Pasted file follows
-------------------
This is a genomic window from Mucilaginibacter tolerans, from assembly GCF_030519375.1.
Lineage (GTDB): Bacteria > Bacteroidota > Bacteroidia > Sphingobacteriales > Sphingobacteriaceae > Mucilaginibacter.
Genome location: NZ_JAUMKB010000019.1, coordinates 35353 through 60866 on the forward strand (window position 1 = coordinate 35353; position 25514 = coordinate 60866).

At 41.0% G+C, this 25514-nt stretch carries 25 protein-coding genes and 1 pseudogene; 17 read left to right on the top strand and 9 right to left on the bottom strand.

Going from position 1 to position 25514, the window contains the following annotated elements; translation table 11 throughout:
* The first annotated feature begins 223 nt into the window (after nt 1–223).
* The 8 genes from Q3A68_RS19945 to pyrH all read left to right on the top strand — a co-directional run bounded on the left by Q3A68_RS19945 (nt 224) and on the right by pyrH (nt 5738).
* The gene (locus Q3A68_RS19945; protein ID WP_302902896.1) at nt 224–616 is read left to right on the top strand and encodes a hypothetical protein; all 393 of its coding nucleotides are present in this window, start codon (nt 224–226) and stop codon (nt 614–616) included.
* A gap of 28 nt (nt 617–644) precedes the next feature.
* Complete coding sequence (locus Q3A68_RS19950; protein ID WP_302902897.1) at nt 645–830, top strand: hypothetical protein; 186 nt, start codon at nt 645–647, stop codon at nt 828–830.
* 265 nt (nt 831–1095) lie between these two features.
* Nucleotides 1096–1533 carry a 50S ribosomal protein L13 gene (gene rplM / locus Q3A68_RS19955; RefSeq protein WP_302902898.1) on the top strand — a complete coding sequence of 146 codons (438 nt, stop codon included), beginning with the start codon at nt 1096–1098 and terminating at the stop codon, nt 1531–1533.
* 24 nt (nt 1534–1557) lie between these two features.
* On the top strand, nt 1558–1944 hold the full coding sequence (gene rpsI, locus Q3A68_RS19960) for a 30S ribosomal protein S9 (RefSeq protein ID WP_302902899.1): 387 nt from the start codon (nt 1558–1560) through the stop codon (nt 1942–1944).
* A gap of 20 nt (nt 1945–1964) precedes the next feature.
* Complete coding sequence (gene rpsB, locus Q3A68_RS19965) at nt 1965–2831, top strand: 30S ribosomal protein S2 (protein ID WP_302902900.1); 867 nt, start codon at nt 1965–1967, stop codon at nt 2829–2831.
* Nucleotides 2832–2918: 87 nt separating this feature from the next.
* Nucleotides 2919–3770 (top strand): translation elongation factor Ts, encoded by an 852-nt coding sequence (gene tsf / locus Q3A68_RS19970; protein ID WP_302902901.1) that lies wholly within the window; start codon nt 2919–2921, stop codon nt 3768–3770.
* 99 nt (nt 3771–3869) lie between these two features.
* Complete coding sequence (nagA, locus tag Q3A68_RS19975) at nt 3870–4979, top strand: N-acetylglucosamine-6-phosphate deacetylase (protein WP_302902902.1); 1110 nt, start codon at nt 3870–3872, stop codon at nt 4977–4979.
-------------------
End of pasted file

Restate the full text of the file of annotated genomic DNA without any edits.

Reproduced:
This is a genomic window from Mucilaginibacter tolerans, from assembly GCF_030519375.1.
Lineage (GTDB): Bacteria > Bacteroidota > Bacteroidia > Sphingobacteriales > Sphingobacteriaceae > Mucilaginibacter.
Genome location: NZ_JAUMKB010000019.1, coordinates 35353 through 60866 on the forward strand (window position 1 = coordinate 35353; position 25514 = coordinate 60866).

At 41.0% G+C, this 25514-nt stretch carries 25 protein-coding genes and 1 pseudogene; 17 read left to right on the top strand and 9 right to left on the bottom strand.

Going from position 1 to position 25514, the window contains the following annotated elements; translation table 11 throughout:
* The first annotated feature begins 223 nt into the window (after nt 1–223).
* The 8 genes from Q3A68_RS19945 to pyrH all read left to right on the top strand — a co-directional run bounded on the left by Q3A68_RS19945 (nt 224) and on the right by pyrH (nt 5738).
* The gene (locus Q3A68_RS19945; protein ID WP_302902896.1) at nt 224–616 is read left to right on the top strand and encodes a hypothetical protein; all 393 of its coding nucleotides are present in this window, start codon (nt 224–226) and stop codon (nt 614–616) included.
* A gap of 28 nt (nt 617–644) precedes the next feature.
* Complete coding sequence (locus Q3A68_RS19950; protein ID WP_302902897.1) at nt 645–830, top strand: hypothetical protein; 186 nt, start codon at nt 645–647, stop codon at nt 828–830.
* 265 nt (nt 831–1095) lie between these two features.
* Nucleotides 1096–1533 carry a 50S ribosomal protein L13 gene (gene rplM / locus Q3A68_RS19955; RefSeq protein WP_302902898.1) on the top strand — a complete coding sequence of 146 codons (438 nt, stop codon included), beginning with the start codon at nt 1096–1098 and terminating at the stop codon, nt 1531–1533.
* 24 nt (nt 1534–1557) lie between these two features.
* On the top strand, nt 1558–1944 hold the full coding sequence (gene rpsI, locus Q3A68_RS19960) for a 30S ribosomal protein S9 (RefSeq protein ID WP_302902899.1): 387 nt from the start codon (nt 1558–1560) through the stop codon (nt 1942–1944).
* A gap of 20 nt (nt 1945–1964) precedes the next feature.
* Complete coding sequence (gene rpsB, locus Q3A68_RS19965) at nt 1965–2831, top strand: 30S ribosomal protein S2 (protein ID WP_302902900.1); 867 nt, start codon at nt 1965–1967, stop codon at nt 2829–2831.
* Nucleotides 2832–2918: 87 nt separating this feature from the next.
* Nucleotides 2919–3770 (top strand): translation elongation factor Ts, encoded by an 852-nt coding sequence (gene tsf / locus Q3A68_RS19970; protein ID WP_302902901.1) that lies wholly within the window; start codon nt 2919–2921, stop codon nt 3768–3770.
* 99 nt (nt 3771–3869) lie between these two features.
* Complete coding sequence (nagA, locus tag Q3A68_RS19975) at nt 3870–4979, top strand: N-acetylglucosamine-6-phosphate deacetylase (protein WP_302902902.1); 1110 nt, start codon at nt 3870–3872, stop codon at nt 4977–4979.